Jeremy Laurance: Genetic risk profiling may be harmful if nothing can be done
Friday 30 April 2010
For a man about to learn whether he was under a death sentence, Stephen Quake was remarkably cool. Asked how he felt about receiving a detailed breakdown of his chances of developing any one of 55 diseases he replied: "It's certainly been interesting."
How typical of a scientist. But those of us who are not scientists may have a different response. Analysis of your genome could reveal you were carrying a gene for Huntingdon's disease, a condition that kills people in their 20s and for which there is no treatment. Would there be benefit in that?
This is the fundamental difficulty with genetic risk profiling – the information may be valuable in some cases, allowing patients to protect themselves against increased risks (as Stephen Quake has done by starting treatment with statins to prevent heart disease). It may enable doctors to re-emphasise messages on diet, exercise and smoking for patients with a predisposition to obesity, diabetes, or lung cancer – environmental causes that have a far bigger impact than mere genes.
But in others, it may be harmful when there is nothing that can be done. In this case the only outcome is that the individual lives are under the shadow of the threatened disease.
How is the information to be shared? If I have an increased risk of diabetes, it will be of importance not only to me but also to those who share my genes – my children and other relatives. Should they be told?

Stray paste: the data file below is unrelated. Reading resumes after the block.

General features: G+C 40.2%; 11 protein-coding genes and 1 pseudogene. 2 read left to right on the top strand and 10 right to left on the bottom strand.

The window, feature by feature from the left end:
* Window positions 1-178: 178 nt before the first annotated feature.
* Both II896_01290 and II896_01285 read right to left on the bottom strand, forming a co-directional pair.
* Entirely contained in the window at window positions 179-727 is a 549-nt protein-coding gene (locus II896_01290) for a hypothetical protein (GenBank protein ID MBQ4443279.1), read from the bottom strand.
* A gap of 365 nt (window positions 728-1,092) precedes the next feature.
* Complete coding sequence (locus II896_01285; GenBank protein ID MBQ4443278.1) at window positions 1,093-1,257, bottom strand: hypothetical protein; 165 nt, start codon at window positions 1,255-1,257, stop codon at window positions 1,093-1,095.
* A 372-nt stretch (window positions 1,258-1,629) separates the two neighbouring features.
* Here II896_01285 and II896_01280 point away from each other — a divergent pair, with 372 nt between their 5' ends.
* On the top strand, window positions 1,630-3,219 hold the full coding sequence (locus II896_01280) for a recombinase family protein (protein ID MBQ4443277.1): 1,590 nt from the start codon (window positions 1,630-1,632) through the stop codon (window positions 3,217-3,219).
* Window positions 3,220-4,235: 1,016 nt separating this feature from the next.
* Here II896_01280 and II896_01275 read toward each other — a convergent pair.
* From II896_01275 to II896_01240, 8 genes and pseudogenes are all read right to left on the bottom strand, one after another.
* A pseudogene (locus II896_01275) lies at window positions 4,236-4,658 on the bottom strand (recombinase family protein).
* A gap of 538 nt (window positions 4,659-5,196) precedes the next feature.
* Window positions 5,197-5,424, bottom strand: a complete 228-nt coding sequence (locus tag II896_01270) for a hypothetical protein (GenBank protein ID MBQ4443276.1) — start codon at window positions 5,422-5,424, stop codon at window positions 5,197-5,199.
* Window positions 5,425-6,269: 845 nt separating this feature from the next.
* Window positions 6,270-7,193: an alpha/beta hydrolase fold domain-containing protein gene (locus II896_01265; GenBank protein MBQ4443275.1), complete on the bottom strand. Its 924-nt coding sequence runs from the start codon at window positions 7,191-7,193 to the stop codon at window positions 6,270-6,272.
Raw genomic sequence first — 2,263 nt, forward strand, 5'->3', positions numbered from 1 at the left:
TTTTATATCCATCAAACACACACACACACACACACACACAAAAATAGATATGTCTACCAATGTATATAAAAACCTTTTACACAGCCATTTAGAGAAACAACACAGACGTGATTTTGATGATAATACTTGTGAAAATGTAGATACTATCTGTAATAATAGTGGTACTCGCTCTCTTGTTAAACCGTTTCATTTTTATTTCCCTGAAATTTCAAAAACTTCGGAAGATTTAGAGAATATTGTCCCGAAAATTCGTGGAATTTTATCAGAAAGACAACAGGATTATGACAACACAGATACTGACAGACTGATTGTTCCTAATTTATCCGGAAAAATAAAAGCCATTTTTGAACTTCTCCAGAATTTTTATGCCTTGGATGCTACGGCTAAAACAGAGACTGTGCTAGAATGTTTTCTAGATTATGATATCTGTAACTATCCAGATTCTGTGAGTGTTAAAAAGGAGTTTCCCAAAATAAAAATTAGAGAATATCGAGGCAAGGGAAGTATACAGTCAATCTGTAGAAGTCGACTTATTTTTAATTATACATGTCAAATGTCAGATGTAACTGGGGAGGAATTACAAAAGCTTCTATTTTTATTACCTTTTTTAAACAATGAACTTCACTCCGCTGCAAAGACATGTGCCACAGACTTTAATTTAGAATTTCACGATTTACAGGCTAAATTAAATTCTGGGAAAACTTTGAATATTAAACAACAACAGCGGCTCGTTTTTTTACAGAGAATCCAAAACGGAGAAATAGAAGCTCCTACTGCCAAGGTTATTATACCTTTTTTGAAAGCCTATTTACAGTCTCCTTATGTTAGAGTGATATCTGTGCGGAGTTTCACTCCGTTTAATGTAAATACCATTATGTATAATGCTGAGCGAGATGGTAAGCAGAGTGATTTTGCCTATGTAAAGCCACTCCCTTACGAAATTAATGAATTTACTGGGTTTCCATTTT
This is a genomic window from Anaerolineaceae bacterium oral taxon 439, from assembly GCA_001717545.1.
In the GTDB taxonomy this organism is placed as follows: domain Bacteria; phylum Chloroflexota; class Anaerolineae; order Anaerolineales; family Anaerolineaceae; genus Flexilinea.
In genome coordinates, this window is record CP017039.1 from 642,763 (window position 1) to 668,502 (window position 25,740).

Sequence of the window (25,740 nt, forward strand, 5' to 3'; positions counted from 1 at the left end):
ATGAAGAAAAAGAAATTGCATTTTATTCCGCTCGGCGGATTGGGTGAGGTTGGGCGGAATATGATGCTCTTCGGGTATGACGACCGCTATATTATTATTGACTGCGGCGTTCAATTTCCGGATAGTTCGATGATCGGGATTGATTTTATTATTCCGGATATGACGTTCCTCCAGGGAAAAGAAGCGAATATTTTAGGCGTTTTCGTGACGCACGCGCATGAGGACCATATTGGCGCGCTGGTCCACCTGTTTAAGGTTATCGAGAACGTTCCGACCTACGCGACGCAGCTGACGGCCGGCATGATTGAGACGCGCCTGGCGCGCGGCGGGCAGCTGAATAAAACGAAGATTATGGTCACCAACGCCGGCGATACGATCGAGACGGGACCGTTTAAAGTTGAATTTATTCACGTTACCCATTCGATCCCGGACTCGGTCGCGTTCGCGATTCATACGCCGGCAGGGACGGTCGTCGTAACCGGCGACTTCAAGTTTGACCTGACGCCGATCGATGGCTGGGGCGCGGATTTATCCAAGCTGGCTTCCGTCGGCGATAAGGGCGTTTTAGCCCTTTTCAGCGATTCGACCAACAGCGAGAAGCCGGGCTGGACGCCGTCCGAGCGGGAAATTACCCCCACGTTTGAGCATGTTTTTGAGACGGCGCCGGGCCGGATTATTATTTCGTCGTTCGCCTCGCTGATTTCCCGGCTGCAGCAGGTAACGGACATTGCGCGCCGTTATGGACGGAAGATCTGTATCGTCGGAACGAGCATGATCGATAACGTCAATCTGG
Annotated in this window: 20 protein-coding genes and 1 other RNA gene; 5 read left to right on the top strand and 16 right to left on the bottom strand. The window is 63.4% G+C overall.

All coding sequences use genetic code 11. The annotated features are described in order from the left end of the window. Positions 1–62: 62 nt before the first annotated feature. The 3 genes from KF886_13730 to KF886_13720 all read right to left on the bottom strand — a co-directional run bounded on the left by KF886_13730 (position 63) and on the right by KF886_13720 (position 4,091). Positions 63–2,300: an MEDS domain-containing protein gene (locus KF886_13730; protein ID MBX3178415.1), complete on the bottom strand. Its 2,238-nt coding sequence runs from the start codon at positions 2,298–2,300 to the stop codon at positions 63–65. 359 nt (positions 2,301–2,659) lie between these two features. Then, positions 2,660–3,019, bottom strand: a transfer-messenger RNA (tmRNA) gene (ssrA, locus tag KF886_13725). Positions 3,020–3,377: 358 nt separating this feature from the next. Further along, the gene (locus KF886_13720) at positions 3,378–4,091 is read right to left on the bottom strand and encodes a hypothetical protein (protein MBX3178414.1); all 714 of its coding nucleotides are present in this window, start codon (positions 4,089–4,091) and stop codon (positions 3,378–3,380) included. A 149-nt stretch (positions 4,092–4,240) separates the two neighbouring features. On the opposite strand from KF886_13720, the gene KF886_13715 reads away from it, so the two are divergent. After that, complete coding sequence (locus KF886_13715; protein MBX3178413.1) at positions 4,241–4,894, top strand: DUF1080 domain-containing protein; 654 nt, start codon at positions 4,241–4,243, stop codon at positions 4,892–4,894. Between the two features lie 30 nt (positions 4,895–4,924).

There are other difficulties. Doctors find it hard enough explaining the risks of drugs or operations to patients in terms that are comprehensible. How will they cope with the huge quantities of data involved in a whole genome analysis?
In an opinion piece published with the paper in The Lancet, Professor Henry Greely of Stanford Law School estimates the average person might need information on 100 genetic risks uncovered in analysis of their genome. Even if only three minutes per disorder is allowed, the consultation would take more than five hours, not including the background research. How can this be provided and who will pay for it?
Whole genome sequencing is already occurring and will soon be used in medical practice. The genie cannot be put back in the bottle. But dealing with the new technology will present many challenges. It is time to start thinking how to deal with them now.
Life & Style blogs
Men in tights: getting to the bottom of the latest trend
City traders pay £200 for a quick hangover cure
Stephen Hawking: NHS is Britain's finest public service and must be preserved from commercial interests
The enemy within: People who hear voices in their heads are being encouraged to talk back
Eight-year-old girl Camilla Lisant suggests possible cancer treatment to her scientist father over the dinner table
- 1 Three-year-old boy shoots pregnant mother and father in New Mexico
- 2 Stephen Fry explains what he would say if he was 'confronted by God'
- 4 Gorillaz Phase 4: Cartoon supergroup is back as new artwork is unveiled
Negotiable: Tradewind Recruitment: PMLD Teacher A specialist primary school i...
£15000 - £30000 per annum: Recruitment Genius: Now our rapidly expanding and A...
£15000 - £20000 per annum: Recruitment Genius: Are you passionate about great ...
£20000 - £30000 per annum: Recruitment Genius: This fast growing reinforcing s...